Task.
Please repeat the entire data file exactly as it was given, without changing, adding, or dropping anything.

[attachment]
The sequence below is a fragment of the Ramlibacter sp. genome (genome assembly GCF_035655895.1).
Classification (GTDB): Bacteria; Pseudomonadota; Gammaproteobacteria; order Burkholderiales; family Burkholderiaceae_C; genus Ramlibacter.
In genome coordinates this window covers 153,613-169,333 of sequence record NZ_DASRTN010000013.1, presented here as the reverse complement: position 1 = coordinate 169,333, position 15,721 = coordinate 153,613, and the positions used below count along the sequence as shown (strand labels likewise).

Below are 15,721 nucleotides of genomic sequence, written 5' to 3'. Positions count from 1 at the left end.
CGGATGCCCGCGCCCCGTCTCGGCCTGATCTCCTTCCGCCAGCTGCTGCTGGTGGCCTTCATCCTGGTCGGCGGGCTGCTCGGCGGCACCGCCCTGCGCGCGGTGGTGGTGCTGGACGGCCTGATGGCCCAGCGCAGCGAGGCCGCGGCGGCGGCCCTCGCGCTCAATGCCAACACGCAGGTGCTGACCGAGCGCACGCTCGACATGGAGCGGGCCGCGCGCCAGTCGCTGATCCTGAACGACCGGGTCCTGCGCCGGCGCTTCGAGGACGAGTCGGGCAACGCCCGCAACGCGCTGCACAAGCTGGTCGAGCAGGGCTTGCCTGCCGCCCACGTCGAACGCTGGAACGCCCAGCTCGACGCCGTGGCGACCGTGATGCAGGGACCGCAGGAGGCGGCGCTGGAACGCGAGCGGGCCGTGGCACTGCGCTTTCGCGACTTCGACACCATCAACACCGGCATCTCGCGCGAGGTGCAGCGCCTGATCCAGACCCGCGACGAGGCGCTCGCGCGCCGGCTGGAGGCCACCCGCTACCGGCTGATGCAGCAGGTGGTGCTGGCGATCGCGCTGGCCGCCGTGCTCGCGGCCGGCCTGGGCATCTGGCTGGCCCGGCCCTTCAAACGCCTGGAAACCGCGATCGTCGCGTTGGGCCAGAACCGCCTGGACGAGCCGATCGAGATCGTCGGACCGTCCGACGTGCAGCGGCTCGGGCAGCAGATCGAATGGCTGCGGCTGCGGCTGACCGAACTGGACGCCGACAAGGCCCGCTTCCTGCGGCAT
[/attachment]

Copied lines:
The sequence below is a fragment of the Ramlibacter sp. genome (genome assembly GCF_035655895.1).
Classification (GTDB): Bacteria; Pseudomonadota; Gammaproteobacteria; order Burkholderiales; family Burkholderiaceae_C; genus Ramlibacter.
In genome coordinates this window covers 153,613-169,333 of sequence record NZ_DASRTN010000013.1, presented here as the reverse complement: position 1 = coordinate 169,333, position 15,721 = coordinate 153,613, and the positions used below count along the sequence as shown (strand labels likewise).

Below are 15,721 nucleotides of genomic sequence, written 5' to 3'. Positions count from 1 at the left end.
CGGATGCCCGCGCCCCGTCTCGGCCTGATCTCCTTCCGCCAGCTGCTGCTGGTGGCCTTCATCCTGGTCGGCGGGCTGCTCGGCGGCACCGCCCTGCGCGCGGTGGTGGTGCTGGACGGCCTGATGGCCCAGCGCAGCGAGGCCGCGGCGGCGGCCCTCGCGCTCAATGCCAACACGCAGGTGCTGACCGAGCGCACGCTCGACATGGAGCGGGCCGCGCGCCAGTCGCTGATCCTGAACGACCGGGTCCTGCGCCGGCGCTTCGAGGACGAGTCGGGCAACGCCCGCAACGCGCTGCACAAGCTGGTCGAGCAGGGCTTGCCTGCCGCCCACGTCGAACGCTGGAACGCCCAGCTCGACGCCGTGGCGACCGTGATGCAGGGACCGCAGGAGGCGGCGCTGGAACGCGAGCGGGCCGTGGCACTGCGCTTTCGCGACTTCGACACCATCAACACCGGCATCTCGCGCGAGGTGCAGCGCCTGATCCAGACCCGCGACGAGGCGCTCGCGCGCCGGCTGGAGGCCACCCGCTACCGGCTGATGCAGCAGGTGGTGCTGGCGATCGCGCTGGCCGCCGTGCTCGCGGCCGGCCTGGGCATCTGGCTGGCCCGGCCCTTCAAACGCCTGGAAACCGCGATCGTCGCGTTGGGCCAGAACCGCCTGGACGAGCCGATCGAGATCGTCGGACCGTCCGACGTGCAGCGGCTCGGGCAGCAGATCGAATGGCTGCGGCTGCGGCTGACCGAACTGGACGCCGACAAGGCCCGCTTCCTGCGGCAT